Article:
He went on to criticise many aspects of contemporary American society, including the police, whom he felt "are little more than the agents of a corrupt political machine... [for whom] the collection of revenue and the terrorization of opposition is of far greater importance than the suppression of crime." Believing that "The police mind is usually of a sadistic and homicidal trend", he noted that they carried out the "ruthless punishment of symbolic scapegoats in the form of prostitutes, derelicts, Negroes, radicals, drunks, and other helpless and insignificant members of the nation indivisible" under the pretence of a country that had "liberty and justice for all".
Parsons was interested in socialism and communism, but he was sceptical of the ideas of Marxism and how they had been put into action by self-described 'communist' governments of the time, sarcastically writing that "The dictatorship of the proletariat is merely temporary—the state will eventually wither away like a snark hunter, leaving us all free as birds. Meanwhile it may be necessary to kill, torture and imprison a few million people, but whose fault is it if they get in the way of progress?" He was also wary of integration of Marxian ideals into Western governments, prefacing his essay Freedom is a Two-Edged Sword with the warning: "The golden voice of social security, of socialized 'this' and socialized 'that', with its attendant confiscatory taxation and intrusion on individual liberty, is everywhere raised and everywhere heeded." He was critical of the socialist policies instituted in the Soviet Union by the Communist Party under the leadership of Joseph Stalin at the time, believing that like the fascist leaders Benito Mussolini and Adolf Hitler, they led to the "establishment of concentration camps, the murder and torture of free citizens, and the annihilation of all freedom." He was also a zionist and was supportive of the early creation of the State of Israel, making plans to emigrate there when his military security clearance was revoked due to his leftist beliefs and/or for passing technology to Israel, but his attempt to emigrate was prevented by his death.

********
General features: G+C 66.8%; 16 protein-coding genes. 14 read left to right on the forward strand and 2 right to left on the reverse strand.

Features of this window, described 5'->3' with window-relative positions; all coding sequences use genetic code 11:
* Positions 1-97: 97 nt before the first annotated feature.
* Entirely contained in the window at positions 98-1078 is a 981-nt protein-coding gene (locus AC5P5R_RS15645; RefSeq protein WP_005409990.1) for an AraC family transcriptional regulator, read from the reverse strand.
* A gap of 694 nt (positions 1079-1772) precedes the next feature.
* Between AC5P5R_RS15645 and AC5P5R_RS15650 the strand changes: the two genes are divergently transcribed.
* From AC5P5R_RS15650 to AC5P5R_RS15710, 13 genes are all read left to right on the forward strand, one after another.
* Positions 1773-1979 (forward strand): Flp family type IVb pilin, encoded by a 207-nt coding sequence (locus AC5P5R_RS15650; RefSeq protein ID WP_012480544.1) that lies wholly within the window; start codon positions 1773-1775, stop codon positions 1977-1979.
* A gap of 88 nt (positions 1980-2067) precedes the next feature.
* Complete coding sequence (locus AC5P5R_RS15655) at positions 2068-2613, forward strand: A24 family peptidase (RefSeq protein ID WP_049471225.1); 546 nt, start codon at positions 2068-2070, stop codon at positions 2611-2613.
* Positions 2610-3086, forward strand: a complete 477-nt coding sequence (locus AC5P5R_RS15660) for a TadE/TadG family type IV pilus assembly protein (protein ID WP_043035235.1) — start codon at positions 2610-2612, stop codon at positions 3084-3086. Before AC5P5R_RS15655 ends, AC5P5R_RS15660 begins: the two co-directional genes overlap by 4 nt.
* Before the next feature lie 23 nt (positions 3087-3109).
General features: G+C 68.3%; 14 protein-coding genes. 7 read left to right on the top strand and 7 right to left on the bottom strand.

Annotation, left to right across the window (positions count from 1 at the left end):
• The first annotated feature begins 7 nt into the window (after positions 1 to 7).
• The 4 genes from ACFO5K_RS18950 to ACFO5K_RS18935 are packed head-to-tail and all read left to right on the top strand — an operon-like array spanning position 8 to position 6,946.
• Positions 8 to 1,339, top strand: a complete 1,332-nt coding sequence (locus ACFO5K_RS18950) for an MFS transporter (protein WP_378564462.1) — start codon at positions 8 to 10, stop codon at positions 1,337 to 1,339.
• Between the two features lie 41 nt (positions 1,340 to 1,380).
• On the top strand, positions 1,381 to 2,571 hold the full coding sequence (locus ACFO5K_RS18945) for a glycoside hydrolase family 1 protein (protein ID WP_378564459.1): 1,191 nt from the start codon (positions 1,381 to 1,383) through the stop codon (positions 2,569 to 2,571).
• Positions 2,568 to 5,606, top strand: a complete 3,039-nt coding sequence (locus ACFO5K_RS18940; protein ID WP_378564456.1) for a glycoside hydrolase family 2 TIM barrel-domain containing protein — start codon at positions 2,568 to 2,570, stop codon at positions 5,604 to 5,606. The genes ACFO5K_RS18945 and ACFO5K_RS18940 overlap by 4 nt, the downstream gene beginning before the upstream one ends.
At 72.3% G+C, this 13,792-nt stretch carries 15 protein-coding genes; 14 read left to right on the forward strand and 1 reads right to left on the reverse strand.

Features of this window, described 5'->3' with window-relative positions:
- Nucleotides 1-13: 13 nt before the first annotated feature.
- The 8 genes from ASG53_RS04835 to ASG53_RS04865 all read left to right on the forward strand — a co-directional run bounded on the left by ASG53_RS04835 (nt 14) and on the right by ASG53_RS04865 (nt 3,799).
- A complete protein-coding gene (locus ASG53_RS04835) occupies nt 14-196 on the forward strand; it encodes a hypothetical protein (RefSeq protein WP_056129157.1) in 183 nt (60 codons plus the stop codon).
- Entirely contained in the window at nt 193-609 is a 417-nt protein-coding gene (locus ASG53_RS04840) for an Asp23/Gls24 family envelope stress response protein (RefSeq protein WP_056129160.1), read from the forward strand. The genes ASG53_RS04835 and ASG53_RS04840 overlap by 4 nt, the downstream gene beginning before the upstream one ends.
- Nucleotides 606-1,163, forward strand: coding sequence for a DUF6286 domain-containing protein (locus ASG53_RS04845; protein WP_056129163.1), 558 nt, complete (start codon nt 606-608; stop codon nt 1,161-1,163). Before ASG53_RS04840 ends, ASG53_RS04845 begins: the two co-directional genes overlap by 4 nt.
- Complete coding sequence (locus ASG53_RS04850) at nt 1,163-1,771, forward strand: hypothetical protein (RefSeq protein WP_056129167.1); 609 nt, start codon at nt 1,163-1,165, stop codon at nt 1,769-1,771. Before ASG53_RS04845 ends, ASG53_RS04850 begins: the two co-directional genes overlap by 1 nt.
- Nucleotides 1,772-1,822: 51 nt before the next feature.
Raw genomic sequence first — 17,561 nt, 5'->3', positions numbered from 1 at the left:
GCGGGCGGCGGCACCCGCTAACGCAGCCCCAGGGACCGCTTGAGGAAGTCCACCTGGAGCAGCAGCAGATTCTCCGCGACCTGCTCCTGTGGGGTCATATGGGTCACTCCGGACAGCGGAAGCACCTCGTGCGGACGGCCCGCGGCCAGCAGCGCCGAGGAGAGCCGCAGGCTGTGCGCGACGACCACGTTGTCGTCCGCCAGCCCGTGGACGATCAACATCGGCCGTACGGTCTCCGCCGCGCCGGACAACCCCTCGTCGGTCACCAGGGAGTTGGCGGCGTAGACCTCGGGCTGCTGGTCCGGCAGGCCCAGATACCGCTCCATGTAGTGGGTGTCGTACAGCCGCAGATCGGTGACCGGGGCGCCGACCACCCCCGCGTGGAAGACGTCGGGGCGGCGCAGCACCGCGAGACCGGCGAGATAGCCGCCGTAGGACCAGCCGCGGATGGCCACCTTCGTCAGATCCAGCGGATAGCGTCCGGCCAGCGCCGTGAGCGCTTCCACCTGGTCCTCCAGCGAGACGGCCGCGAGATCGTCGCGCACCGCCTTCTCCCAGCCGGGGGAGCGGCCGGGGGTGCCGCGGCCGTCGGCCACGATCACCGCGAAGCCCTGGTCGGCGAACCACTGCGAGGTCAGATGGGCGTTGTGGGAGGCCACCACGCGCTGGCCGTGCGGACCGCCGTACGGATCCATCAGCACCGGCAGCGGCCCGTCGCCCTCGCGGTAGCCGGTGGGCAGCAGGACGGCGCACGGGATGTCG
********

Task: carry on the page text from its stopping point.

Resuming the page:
In order to help bring about a freer society, Parsons believed in bringing about a liberalisation of sexual morality, which at the time was largely constrained by the dominant socially conservative attitudes within the United States. He believed that "The advent of psychonautical sciences and the publication of the Kinsey Report" into sexual diversity had an impact on western society that was "comparable to that of nuclear physics and the advent of the atomic bomb" and that in the future the restrictions on sexual morality within society should be abolished in order to bring about greater freedom and individuality.
Although he commented primarily upon the situation of civil liberties and individual freedoms in his native United States, he believed that such things were of worldwide importance, and that:
- We are one nation but we are also one world. The soul of the slums looks out of the eyes of Wall Street, and the fate of a Chinese coolie determines the destiny of America. We cannot suppress our brother's liberty without suppressing our own and we cannot murder our brothers without murdering ourselves. We will stand together as men for human freedom and human dignity or we will fall together, as animals, back into the jungle.
Parsons in popular culture 
Before his death, Jack Parsons appeared in science fiction writer Anthony Boucher's murder mystery Rocket to the Morgue (1942) under the guise of Hugo Chantrelle. In the same book, a fictional version of L. Ron Hubbard appears as a character named D. Vance Wimpole.
Parsons' relationship with Hubbard also appears in Feral House's Apocalypse Culture, Paradox's Big Book of Conspiracies, Alan Moore's Cobweb story in Top Shelf Asks the Big Questions, and in the Jon Atack nonfiction book A Piece of Blue Sky. He was one of the characters in Craig Baldwin's collage film Mock Up on Mu. A character named Zachary Carsons, based on Parsons, appears in the 2001 film The Profit. Parsons also was the main villain of the Atomic Robo short story "Rocket Science is a Two-Edged Sword," wherein Robo prevents Parsons from attaining godhood through a system of magick infused with science.